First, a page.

The mystery of the missing Bibles from the Arizona House of Representatives members’ lounge has been solved.
And it didn’t take a Hercule Poirot or a Columbo to solve it.
No, a simple motion-activated camera, surreptitiously placed in the room, revealed the culprit as a state representative.
Rep. Stephanie Stahl Hamilton, D-Tucson, a Presbyterian minister, loves the Word of God so much that she takes copies of it from tables in the lounge and stuffs them under seat cushions and even sticks them on a shelf in the lounge refrigerator.
“I hold Scripture very dear to my heart,” she said Wednesday, following the moment of prayer that begins every House floor session. “It is what guides me. It is what shapes and informs the decisions I make. I have the utmost respect for people of all faiths, and for people … who choose not to have a faith. And because of that respect, I recognize my actions could have been seen something as less than playful — and offensive.”
It began a couple of weeks ago. Bibles lying on tables in the lounge went missing. Eventually security personnel advised the House speaker, Ben Toma, R-Glendale, to put a clandestine camera in the lounge. The Ring doorbell camera caught Stahl Hamilton in the act.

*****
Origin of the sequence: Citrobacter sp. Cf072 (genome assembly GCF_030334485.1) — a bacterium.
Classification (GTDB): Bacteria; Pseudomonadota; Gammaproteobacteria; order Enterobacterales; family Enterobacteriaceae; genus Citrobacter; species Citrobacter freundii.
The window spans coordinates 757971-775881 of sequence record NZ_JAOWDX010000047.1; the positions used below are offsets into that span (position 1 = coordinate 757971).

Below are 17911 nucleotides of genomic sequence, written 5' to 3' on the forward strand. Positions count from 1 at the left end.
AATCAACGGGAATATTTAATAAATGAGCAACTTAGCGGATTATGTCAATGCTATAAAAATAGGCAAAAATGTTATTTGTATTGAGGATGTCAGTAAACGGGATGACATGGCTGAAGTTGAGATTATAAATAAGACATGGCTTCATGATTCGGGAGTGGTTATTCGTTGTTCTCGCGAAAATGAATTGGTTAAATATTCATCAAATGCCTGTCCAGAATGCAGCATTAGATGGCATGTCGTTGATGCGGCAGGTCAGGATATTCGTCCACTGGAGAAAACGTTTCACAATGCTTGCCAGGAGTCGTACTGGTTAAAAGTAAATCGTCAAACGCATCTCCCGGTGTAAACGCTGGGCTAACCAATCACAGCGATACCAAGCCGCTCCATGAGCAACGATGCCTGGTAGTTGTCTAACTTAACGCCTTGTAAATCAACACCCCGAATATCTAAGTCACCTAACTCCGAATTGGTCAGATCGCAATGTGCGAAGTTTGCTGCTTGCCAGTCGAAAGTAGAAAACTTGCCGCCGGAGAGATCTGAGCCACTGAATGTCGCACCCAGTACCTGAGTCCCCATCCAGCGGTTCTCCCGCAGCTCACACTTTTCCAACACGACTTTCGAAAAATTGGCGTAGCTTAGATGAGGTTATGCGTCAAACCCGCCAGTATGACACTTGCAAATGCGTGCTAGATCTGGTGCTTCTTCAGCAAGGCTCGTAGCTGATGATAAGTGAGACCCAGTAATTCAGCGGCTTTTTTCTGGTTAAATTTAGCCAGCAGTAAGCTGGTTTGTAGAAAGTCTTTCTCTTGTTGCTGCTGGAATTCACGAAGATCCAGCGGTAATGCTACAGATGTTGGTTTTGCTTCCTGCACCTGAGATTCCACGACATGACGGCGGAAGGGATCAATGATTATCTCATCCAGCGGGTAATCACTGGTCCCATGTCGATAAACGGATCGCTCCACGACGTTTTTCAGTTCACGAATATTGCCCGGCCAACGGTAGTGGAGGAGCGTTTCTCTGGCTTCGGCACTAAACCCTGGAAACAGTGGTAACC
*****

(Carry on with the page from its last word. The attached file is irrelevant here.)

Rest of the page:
She wasn’t protesting any particular instance or singular grievance, she said, but that “the Christian Bible gets used like a weapon around this place.” So she started her little one-woman campaign against the blurring of lines separating church and state. The lounge was, after all, in a government building.
Ironically, it was Stahl Hamilton’s complaint that sparked the recent expulsion from the House of Rep. Liz Harris for disorderly conduct.
Speaker Pro Tempore Travis Grantham, R-Gilbert, said it made him uncomfortable — he felt “like a disappointed dad,” he said. It was “kind of offensive to people who believe in and cherish the Bible.” But Toma wouldn’t say whether his party will seek to discipline the Presbyterian pastor.
Other Republicans couldn’t help but have a little fun with the episode. Rep. John Gillette, from Kingman, had his go: “You preach tolerance while making ethics complaints, stealing Bibles. Stalin would be proud.” But the zinger of the day belonged to Sen. Anthony Kern, of Glendale, who tweeted, “Maybe @stahlhamilton was hiding bibles because she thought they were ballots??”
Predictably, the problem for the Dems is not their member slinking around messing with House property; it’s that there were Bibles in the room in the first place. And if there are Bibles, why aren’t there Qurans or Dhammapadas in the room as well? And doubly despicable was the presence of cameras.
Well, the cameras are gone now, so maybe the Legislature can get back to the business of trying to overturn just one of Gov. Katie Hobbs’ record-setting 63 vetoes of Republican bills this term. She broke former Gov. Janet Napolitano’s 58 vetoes, which she accomplished in 2005.
So far, they’re 0 for 63.